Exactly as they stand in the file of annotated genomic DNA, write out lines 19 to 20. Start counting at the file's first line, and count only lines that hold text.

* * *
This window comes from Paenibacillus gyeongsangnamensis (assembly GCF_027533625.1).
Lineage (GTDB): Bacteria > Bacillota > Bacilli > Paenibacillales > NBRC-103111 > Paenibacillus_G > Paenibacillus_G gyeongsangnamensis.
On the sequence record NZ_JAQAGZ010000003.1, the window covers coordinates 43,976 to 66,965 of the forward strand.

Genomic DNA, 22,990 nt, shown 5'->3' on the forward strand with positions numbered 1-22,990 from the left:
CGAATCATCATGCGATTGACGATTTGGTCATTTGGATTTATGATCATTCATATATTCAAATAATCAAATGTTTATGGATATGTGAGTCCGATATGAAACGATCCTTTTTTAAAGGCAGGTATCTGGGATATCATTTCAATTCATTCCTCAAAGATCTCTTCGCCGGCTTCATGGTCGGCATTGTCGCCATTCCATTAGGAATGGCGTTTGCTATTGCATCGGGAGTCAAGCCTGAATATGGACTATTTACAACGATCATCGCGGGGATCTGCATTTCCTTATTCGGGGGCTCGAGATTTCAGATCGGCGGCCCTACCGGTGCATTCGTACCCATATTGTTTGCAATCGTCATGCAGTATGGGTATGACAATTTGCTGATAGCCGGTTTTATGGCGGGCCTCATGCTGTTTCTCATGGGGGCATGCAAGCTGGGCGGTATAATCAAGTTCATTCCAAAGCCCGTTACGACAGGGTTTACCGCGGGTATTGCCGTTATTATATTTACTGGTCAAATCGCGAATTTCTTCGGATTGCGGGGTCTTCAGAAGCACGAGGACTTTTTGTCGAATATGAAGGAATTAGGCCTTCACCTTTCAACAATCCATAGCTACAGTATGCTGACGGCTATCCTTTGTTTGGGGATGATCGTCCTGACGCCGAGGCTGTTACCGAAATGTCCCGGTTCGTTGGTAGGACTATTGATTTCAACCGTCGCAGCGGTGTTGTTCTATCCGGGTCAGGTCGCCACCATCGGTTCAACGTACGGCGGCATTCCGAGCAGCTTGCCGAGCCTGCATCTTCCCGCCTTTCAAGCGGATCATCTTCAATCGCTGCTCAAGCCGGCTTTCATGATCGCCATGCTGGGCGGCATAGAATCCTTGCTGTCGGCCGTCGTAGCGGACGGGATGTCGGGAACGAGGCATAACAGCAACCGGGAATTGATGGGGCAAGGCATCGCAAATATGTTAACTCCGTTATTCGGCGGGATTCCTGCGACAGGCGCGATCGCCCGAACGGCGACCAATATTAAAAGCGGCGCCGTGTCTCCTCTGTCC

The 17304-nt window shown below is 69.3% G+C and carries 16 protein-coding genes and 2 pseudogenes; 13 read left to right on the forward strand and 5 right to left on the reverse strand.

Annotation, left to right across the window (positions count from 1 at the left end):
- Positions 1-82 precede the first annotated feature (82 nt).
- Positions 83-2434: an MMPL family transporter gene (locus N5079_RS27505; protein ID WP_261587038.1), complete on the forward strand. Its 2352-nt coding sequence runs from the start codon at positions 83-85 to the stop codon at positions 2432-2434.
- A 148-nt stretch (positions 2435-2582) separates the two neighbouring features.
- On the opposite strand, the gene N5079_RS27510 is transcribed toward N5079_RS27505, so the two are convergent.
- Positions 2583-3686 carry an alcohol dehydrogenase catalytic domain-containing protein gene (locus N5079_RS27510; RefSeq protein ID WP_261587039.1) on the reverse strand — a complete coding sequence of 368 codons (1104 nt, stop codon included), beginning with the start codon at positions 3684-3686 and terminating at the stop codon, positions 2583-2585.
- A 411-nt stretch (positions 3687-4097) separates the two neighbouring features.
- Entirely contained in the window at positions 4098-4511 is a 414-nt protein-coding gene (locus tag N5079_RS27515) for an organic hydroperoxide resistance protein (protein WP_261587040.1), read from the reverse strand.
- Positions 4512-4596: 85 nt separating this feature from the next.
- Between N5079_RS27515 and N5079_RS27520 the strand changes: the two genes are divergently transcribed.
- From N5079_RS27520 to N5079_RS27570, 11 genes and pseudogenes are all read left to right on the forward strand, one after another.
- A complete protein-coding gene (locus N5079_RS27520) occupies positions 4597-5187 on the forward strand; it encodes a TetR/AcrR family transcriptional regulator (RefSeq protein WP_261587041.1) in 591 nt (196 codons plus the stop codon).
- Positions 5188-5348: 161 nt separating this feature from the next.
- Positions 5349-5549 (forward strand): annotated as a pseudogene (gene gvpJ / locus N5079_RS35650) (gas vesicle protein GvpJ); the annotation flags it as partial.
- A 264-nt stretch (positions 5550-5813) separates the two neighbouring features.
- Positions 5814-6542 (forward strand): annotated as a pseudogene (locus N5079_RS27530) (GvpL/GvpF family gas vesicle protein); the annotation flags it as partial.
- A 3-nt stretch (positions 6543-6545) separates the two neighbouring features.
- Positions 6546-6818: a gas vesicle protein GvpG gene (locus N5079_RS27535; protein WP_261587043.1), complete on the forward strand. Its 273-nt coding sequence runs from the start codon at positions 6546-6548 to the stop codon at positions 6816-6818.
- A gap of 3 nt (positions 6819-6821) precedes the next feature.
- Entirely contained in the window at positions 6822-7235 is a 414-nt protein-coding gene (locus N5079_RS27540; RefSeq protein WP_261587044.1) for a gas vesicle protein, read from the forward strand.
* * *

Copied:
- Positions 5188-5348: 161 nt separating this feature from the next.
- Positions 5349-5549 (forward strand): annotated as a pseudogene (gene gvpJ / locus N5079_RS35650) (gas vesicle protein GvpJ); the annotation flags it as partial.